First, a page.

A fascinating table and chart from Bespoke, comparing the “real” rallies since the Great Depression era. The argument is that we could hit a bottom lower than the lows we saw on March 9. The proof: Despite the four double-digit rallies between 1929 and 1932 all exceeding 20% with the longest happening for a period of 148 days where the index rose almost 47%, the broader market still saw a total decline of 86% between the years of ’29 and ’32. But the rally since the March 9 lows for this year has exceedingly surpassed the rallies from the GD period. After 165 days, the S&P has already risen 52%. So as Bespoke argues, the idea that we’ll fall lower than March 9 is a farther truth.
And the 86% decline, with 4 rallies in between that was seen in the GD era:
With a 51% rise already, some believe the rally isn’t over just yet. Got this from the Wall Street Journal report saying there’s a little more room for growth.
“There has been no evidence of deteriorating strength in each of the rally days this week, suggesting a continued healthy condition for the rally from the March low,” wrote Richard Dickson of Lowry Research in a Monday report referring to last week.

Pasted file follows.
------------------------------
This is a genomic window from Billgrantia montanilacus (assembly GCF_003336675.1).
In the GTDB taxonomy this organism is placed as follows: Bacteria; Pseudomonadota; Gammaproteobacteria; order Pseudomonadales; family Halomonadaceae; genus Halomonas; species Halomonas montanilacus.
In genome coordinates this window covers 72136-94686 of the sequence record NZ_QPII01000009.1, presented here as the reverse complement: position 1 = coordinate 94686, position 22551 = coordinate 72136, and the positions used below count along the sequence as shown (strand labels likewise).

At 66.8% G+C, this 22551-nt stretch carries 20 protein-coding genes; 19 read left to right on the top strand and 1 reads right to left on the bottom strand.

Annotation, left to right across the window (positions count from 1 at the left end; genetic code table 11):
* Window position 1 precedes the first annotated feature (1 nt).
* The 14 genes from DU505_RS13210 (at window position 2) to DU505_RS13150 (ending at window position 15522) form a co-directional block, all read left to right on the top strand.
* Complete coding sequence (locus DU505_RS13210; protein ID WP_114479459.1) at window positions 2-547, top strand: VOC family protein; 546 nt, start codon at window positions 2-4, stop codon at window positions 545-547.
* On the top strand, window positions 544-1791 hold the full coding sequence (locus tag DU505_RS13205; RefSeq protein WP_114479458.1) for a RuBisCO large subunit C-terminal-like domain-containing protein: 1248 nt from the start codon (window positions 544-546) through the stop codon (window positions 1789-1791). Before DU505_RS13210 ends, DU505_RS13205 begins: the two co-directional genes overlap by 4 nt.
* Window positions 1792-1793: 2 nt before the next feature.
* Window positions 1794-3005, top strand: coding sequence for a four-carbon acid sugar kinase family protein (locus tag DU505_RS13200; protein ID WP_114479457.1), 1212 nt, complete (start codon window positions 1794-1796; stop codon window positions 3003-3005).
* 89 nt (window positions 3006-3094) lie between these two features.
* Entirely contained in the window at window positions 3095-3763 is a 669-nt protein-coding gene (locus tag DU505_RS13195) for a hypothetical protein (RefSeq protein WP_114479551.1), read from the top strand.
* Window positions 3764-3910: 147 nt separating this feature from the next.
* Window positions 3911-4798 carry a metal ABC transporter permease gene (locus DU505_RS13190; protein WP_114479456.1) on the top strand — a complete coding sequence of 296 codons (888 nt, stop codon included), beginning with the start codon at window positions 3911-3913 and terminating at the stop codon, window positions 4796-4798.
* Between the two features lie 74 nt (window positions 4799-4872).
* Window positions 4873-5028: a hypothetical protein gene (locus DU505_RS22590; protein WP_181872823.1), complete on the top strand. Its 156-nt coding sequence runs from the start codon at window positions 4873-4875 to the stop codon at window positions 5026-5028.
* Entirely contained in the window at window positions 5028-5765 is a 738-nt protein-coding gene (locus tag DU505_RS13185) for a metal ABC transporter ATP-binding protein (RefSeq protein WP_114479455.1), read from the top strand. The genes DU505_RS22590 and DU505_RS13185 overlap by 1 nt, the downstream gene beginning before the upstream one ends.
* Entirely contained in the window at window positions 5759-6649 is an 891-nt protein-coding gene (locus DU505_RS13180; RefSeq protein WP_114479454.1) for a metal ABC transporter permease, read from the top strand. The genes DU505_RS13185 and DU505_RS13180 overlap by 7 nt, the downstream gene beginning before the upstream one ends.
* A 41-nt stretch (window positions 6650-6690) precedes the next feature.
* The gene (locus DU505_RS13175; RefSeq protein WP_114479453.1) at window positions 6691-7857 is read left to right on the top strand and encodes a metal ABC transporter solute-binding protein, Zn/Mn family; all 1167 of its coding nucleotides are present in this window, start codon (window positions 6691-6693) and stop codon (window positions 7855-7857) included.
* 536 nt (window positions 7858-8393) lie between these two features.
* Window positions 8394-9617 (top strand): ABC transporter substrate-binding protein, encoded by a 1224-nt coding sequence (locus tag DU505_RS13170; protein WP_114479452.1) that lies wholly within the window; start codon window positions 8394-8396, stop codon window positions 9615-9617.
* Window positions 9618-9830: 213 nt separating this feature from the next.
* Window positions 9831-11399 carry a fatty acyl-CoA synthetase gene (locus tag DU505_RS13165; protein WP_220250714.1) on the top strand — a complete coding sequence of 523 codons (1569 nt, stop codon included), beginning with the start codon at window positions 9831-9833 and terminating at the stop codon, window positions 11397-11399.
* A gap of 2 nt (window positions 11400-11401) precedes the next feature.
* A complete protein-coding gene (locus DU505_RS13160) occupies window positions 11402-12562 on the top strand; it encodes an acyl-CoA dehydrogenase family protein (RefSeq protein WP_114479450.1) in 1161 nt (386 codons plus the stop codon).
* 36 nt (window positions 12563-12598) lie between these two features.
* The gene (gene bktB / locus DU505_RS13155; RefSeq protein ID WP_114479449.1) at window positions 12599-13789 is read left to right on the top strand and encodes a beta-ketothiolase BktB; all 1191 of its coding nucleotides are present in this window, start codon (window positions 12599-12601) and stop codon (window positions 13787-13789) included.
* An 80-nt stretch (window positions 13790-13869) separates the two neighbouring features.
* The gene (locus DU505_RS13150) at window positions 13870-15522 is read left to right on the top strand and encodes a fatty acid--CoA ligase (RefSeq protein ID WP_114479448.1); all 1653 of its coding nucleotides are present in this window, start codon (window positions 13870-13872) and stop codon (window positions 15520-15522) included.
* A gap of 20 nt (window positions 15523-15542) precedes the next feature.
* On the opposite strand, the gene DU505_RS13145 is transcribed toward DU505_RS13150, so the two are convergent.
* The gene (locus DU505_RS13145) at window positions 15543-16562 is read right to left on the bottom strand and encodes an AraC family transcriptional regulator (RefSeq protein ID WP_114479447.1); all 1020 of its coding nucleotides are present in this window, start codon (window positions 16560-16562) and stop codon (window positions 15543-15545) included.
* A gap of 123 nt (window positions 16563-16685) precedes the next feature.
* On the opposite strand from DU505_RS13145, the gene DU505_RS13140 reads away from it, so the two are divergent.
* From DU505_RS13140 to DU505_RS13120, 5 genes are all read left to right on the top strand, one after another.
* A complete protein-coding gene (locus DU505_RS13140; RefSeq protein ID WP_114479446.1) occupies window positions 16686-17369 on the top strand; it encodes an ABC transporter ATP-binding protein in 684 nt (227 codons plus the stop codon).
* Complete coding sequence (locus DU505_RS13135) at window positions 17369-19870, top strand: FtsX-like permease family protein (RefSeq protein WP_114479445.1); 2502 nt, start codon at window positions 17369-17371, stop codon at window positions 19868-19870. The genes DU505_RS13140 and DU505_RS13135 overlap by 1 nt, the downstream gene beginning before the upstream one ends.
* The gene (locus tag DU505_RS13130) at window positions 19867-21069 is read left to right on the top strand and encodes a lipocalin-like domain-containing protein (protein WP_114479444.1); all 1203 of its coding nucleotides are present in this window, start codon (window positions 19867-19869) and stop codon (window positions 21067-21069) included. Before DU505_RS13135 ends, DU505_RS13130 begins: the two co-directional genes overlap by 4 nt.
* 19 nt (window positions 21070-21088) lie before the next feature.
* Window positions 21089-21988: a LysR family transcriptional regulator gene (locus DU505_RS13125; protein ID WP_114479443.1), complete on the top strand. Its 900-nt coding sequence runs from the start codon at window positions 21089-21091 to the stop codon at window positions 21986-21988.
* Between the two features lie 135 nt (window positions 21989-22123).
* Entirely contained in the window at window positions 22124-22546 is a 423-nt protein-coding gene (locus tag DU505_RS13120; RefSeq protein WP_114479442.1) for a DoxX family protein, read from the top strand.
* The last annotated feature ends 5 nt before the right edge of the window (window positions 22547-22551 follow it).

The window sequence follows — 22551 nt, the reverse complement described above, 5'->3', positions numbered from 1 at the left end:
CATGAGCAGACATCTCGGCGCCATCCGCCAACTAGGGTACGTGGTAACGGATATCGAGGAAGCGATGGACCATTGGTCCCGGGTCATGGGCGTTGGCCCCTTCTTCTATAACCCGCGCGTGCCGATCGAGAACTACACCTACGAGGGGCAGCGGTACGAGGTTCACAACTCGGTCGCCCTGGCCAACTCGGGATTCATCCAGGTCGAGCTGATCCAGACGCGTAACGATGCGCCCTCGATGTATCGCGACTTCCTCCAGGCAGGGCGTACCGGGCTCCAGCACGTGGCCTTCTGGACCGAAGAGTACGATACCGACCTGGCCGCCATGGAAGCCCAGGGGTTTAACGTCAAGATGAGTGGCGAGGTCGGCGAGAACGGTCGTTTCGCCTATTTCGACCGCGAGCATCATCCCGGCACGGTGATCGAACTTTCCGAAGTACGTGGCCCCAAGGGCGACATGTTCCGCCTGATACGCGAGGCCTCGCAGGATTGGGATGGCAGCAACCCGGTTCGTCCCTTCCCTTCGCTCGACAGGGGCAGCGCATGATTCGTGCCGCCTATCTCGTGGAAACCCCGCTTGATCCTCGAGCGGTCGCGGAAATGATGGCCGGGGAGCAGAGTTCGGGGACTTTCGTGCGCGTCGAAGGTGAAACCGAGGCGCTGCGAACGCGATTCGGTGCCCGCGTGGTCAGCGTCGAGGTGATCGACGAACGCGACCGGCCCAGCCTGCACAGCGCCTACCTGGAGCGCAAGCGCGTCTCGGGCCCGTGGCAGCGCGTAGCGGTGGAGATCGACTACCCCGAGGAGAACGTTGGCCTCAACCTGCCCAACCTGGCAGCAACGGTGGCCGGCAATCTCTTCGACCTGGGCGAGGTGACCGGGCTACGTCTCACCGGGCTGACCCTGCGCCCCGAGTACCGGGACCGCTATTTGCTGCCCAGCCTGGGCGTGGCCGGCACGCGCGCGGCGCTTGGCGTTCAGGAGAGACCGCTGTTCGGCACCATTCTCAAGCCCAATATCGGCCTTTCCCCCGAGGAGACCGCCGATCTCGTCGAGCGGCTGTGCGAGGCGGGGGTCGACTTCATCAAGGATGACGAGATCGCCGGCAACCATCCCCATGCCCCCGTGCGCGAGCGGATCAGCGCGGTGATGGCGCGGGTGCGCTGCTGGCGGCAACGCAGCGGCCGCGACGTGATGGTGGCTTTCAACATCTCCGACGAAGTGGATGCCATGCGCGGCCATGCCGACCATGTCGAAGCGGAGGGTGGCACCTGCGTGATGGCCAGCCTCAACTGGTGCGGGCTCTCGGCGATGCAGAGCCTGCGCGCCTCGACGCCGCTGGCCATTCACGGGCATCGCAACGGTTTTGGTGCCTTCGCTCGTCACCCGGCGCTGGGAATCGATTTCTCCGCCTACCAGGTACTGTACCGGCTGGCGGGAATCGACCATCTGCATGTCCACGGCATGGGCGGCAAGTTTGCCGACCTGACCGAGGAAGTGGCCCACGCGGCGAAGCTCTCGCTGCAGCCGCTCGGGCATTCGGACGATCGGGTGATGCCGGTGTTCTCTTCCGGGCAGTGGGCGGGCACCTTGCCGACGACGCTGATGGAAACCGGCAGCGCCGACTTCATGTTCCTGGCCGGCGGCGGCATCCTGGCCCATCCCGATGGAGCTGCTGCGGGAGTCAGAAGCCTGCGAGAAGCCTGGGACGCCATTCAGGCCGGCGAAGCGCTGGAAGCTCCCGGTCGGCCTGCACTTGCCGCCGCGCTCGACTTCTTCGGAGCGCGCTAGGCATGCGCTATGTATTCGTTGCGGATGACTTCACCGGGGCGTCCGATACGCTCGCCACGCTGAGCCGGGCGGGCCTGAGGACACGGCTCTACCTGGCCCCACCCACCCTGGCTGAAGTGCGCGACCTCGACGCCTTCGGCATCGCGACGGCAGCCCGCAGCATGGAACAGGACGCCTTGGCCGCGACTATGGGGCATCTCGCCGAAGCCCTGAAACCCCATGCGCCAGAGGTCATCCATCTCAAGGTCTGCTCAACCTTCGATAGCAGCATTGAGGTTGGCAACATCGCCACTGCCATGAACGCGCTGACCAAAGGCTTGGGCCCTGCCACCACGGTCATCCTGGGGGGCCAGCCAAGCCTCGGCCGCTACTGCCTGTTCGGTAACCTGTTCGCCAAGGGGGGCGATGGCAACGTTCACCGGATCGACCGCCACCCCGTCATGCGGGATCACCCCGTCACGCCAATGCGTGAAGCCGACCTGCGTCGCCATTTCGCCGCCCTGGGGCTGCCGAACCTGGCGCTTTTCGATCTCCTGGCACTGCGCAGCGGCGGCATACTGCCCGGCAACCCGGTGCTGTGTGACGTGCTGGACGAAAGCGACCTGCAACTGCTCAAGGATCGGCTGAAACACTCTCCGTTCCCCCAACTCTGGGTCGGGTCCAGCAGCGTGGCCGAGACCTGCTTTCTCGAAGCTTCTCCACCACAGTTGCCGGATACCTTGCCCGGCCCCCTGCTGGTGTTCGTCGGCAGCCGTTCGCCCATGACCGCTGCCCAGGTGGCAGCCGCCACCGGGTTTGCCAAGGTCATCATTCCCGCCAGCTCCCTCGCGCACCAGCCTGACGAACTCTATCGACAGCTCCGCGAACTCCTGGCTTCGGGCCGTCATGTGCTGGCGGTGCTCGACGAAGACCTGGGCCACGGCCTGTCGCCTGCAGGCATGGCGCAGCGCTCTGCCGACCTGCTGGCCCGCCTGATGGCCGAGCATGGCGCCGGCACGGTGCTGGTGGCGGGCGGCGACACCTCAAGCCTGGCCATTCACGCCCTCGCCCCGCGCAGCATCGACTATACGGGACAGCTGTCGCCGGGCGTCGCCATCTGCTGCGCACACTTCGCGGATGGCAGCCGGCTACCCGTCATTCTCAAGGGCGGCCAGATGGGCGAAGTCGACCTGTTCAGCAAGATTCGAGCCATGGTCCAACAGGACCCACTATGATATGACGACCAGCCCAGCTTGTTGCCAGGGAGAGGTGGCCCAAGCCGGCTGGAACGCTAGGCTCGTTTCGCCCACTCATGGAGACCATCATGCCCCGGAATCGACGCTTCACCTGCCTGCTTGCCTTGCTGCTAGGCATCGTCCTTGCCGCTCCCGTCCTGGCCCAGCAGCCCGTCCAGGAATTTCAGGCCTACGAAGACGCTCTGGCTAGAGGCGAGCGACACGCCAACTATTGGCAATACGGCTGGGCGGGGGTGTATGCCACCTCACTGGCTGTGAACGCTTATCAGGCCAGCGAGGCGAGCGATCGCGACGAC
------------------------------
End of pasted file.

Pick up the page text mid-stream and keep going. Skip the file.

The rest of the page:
In past years, such a broad move for all indexes would typically be met by a wave of technicians calling the market “top heavy.” Not this time. Of more than a dozen technicians’ notes reviewed Monday morning, most echoed Mr. Dickson’s belief that the rally may still have room to grow.
So maybe we won’t fall again below the levels of March 9 but if this rally continues – a rise so quick so soon, aren’t we just setting up for a bigger correction? We’re already above a thousand and a 20 or even 30 percent drop, big as it may be still won’t bring us to the diabolical 666 level we saw on March 9. Another piece from the Journal puts together views of three analysts who were right about the bottom in March and two of them argue for a 15% correction to the downside. One of them is Jeremy Grantham, Chairman of GMO, a Boston asset-management firm.
Now, the chairman of Boston asset-management firm GMO and his colleagues say the S&P 500 has zoomed right past what they consider fair value of about 880, based on earnings estimates and historical price-to-earnings ratios.
Mr. Grantham sees “seven lean years” of a sluggish market ahead, to atone for what the firm believes was a long era of overpriced stocks, according to his newsletter.
The other analyst is Vinny Catalano, chief investment strategist at Blue Marble Research, who believes the fair value of the S&P falls to 945.
Read the rest here.